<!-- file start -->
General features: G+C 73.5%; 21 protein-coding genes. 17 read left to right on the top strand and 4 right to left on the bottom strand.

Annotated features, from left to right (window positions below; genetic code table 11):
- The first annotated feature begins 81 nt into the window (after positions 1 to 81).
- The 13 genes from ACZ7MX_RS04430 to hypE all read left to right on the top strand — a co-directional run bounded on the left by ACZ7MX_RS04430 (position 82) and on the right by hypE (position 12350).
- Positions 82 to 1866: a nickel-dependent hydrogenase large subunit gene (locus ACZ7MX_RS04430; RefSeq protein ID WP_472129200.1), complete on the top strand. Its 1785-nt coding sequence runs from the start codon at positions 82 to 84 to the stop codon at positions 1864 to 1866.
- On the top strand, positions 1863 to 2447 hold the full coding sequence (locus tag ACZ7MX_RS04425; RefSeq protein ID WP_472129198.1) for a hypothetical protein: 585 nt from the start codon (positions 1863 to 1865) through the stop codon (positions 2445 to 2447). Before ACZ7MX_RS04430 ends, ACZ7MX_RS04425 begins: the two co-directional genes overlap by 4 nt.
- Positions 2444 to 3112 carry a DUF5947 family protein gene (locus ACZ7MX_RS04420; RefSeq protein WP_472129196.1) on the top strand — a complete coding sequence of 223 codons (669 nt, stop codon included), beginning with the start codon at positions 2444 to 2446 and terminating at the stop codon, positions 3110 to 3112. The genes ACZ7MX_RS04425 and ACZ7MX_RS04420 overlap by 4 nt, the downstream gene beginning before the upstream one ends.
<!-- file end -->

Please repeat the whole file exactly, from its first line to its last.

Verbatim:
General features: G+C 73.5%; 21 protein-coding genes. 17 read left to right on the top strand and 4 right to left on the bottom strand.

Annotated features, from left to right (window positions below; genetic code table 11):
- The first annotated feature begins 81 nt into the window (after positions 1 to 81).
- The 13 genes from ACZ7MX_RS04430 to hypE all read left to right on the top strand — a co-directional run bounded on the left by ACZ7MX_RS04430 (position 82) and on the right by hypE (position 12350).
- Positions 82 to 1866: a nickel-dependent hydrogenase large subunit gene (locus ACZ7MX_RS04430; RefSeq protein ID WP_472129200.1), complete on the top strand. Its 1785-nt coding sequence runs from the start codon at positions 82 to 84 to the stop codon at positions 1864 to 1866.
- On the top strand, positions 1863 to 2447 hold the full coding sequence (locus tag ACZ7MX_RS04425; RefSeq protein ID WP_472129198.1) for a hypothetical protein: 585 nt from the start codon (positions 1863 to 1865) through the stop codon (positions 2445 to 2447). Before ACZ7MX_RS04430 ends, ACZ7MX_RS04425 begins: the two co-directional genes overlap by 4 nt.
- Positions 2444 to 3112 carry a DUF5947 family protein gene (locus ACZ7MX_RS04420; RefSeq protein WP_472129196.1) on the top strand — a complete coding sequence of 223 codons (669 nt, stop codon included), beginning with the start codon at positions 2444 to 2446 and terminating at the stop codon, positions 3110 to 3112. The genes ACZ7MX_RS04425 and ACZ7MX_RS04420 overlap by 4 nt, the downstream gene beginning before the upstream one ends.